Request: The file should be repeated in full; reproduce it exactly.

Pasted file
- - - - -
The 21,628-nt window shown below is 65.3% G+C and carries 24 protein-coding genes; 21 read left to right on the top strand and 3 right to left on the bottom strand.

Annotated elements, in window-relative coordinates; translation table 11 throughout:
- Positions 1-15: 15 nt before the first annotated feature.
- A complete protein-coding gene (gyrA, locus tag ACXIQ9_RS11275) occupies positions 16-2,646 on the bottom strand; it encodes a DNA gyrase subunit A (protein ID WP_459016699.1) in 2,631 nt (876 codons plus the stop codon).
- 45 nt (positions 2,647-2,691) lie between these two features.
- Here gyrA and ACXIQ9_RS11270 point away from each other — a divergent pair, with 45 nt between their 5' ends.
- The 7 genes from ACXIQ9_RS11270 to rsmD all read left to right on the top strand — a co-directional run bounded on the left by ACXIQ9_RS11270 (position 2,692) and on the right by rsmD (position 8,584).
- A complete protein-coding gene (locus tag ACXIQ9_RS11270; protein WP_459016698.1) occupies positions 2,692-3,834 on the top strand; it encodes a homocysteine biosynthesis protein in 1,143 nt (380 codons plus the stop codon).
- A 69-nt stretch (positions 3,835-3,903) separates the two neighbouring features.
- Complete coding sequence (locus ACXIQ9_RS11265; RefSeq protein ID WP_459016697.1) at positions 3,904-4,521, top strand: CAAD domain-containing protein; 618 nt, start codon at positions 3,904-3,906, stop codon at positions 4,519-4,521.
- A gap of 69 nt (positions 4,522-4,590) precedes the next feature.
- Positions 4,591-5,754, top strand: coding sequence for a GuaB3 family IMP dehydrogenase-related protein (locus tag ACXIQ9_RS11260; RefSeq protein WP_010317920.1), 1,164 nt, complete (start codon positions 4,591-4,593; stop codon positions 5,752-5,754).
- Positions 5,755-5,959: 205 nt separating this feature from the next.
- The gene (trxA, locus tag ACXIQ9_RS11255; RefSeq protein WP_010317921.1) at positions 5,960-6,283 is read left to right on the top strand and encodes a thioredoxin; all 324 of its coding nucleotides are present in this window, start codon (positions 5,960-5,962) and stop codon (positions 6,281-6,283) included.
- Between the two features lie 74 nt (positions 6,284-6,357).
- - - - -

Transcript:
The 21,628-nt window shown below is 65.3% G+C and carries 24 protein-coding genes; 21 read left to right on the top strand and 3 right to left on the bottom strand.

Annotated elements, in window-relative coordinates; translation table 11 throughout:
- Positions 1-15: 15 nt before the first annotated feature.
- A complete protein-coding gene (gyrA, locus tag ACXIQ9_RS11275) occupies positions 16-2,646 on the bottom strand; it encodes a DNA gyrase subunit A (protein ID WP_459016699.1) in 2,631 nt (876 codons plus the stop codon).
- 45 nt (positions 2,647-2,691) lie between these two features.
- Here gyrA and ACXIQ9_RS11270 point away from each other — a divergent pair, with 45 nt between their 5' ends.
- The 7 genes from ACXIQ9_RS11270 to rsmD all read left to right on the top strand — a co-directional run bounded on the left by ACXIQ9_RS11270 (position 2,692) and on the right by rsmD (position 8,584).
- A complete protein-coding gene (locus tag ACXIQ9_RS11270; protein WP_459016698.1) occupies positions 2,692-3,834 on the top strand; it encodes a homocysteine biosynthesis protein in 1,143 nt (380 codons plus the stop codon).
- A 69-nt stretch (positions 3,835-3,903) separates the two neighbouring features.
- Complete coding sequence (locus ACXIQ9_RS11265; RefSeq protein ID WP_459016697.1) at positions 3,904-4,521, top strand: CAAD domain-containing protein; 618 nt, start codon at positions 3,904-3,906, stop codon at positions 4,519-4,521.
- A gap of 69 nt (positions 4,522-4,590) precedes the next feature.
- Positions 4,591-5,754, top strand: coding sequence for a GuaB3 family IMP dehydrogenase-related protein (locus tag ACXIQ9_RS11260; RefSeq protein WP_010317920.1), 1,164 nt, complete (start codon positions 4,591-4,593; stop codon positions 5,752-5,754).
- Positions 5,755-5,959: 205 nt separating this feature from the next.
- The gene (trxA, locus tag ACXIQ9_RS11255; RefSeq protein WP_010317921.1) at positions 5,960-6,283 is read left to right on the top strand and encodes a thioredoxin; all 324 of its coding nucleotides are present in this window, start codon (positions 5,960-5,962) and stop codon (positions 6,281-6,283) included.
- Between the two features lie 74 nt (positions 6,284-6,357).